Why a decent 125 moped can offer a functional and economical alternative proposition to four wheels or 'big' motorbikes
BACK in the summer of 1988, while the rest of Ireland was in Germany cheering on the Boys in Green at the European finals, I was on my own European odyssey.
I was sent to France to spend a month with an old friend of my granny’s, who’d met and married a Frenchwoman and set up house for their brood of three children in the Var region, in the Alpes-Maritimes, inland from Cannes and Nice.
The idea was to improve my French, which I’d barely passed in the old Inter Cert. But to be honest, I was more interested in borrowing their eldest son’s moped, a 50cc Honda Camino, and exploring the mountains.
My language skills didn’t improve much that summer. I did, however, get my first taste of the freedom and exhilaration of riding a motorbike – well OK, a moped, but you get my gist.
This week, some 30 years later, I’ve been scooting around on a Piaggio Liberty S 125 ABS. It’s a world away from the Camino, which looked like the neglected child of an Eighties’ motorcycle and a bicycle, was painfully slow and had drum brakes.
My test bike, as the name would suggest, has a disc brake at the front (drum at the rear) and comes with ABS.
It also boasts 16” and 14” wheels at the front and back respectively, which means it handles much more like a bigger bike than some of the small-wheeled competition in the moped class.
The Liberty 125 is powered by a 124cc four-stroke, fuel-injected three-valve ‘i-get’ engine. It won’t break any land speed records, but because the Liberty is so light and by using the ‘stop-go’ method of riding, you’re away from the lights well before all but the most determined car driver.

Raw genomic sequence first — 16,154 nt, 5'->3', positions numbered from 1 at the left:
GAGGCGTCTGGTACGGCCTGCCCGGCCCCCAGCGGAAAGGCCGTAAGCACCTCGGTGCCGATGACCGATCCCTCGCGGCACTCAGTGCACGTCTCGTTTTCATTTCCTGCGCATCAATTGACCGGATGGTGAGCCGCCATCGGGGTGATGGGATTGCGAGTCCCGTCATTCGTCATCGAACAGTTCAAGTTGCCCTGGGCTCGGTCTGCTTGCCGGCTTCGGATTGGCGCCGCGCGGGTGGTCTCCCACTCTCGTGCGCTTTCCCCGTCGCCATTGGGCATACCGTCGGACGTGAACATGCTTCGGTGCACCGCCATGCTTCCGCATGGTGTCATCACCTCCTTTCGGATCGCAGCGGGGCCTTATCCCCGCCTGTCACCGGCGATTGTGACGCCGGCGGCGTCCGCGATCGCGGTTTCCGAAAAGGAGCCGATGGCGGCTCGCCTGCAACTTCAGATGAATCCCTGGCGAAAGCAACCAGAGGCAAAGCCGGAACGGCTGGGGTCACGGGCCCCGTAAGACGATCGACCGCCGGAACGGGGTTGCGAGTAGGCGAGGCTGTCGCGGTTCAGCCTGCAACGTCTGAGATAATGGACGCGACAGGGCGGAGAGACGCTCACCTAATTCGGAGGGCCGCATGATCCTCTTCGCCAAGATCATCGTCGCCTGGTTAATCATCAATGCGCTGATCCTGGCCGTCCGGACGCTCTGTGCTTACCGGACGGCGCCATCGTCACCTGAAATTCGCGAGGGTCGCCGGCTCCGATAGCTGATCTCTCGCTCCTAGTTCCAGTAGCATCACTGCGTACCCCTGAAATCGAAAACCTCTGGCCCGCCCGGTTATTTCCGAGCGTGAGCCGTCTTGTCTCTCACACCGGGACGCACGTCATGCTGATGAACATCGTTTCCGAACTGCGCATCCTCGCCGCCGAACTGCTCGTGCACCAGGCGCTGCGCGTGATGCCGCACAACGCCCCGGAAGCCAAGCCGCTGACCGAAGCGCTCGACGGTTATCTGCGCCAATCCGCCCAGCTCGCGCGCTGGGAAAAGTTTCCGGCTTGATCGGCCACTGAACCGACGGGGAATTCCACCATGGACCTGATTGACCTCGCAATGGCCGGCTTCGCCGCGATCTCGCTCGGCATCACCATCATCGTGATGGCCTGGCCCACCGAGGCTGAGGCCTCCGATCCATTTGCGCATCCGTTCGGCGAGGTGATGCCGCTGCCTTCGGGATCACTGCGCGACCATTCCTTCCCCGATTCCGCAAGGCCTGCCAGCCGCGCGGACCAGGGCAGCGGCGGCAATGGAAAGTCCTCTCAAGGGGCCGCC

Daytime-running LED lights, a simple but informative LCD dash, decent provision for pillions and good mirrors all add to the functionality of the Liberty.
You’ll fit a bag of shopping under the lockable seat. Or you could use it for a full-face helmet, and instead use a handy hook in front of your knees to handle your shopping bag, and also avail of a front compartment just below it for smaller items.
Both luggage compartments unlock with the press of a button on the left-hand bar once the ignition is on, so there’s no need to bother with keys to lock/unlock access to your valuables.
As an alternative to the hassle of a big bike, but still with the majority of advantages over a car in terms of cost and usability, a decent scooter takes some beating. And Piaggio’s Liberty 125, at €3,295, is certainly one to consider.
Contact Megabikes in Dublin for more information – call 01 4784200 or visit www.megabikes.ie
I’M hurtling up the road at breakneck speed, my eyes feel like they’ve been left behind in the middle of the last corner, my ears are filled with the delicious groan of what sounds like a MotoGP machine, the next corner’s fast approaching and I’m smiling from ear to ear.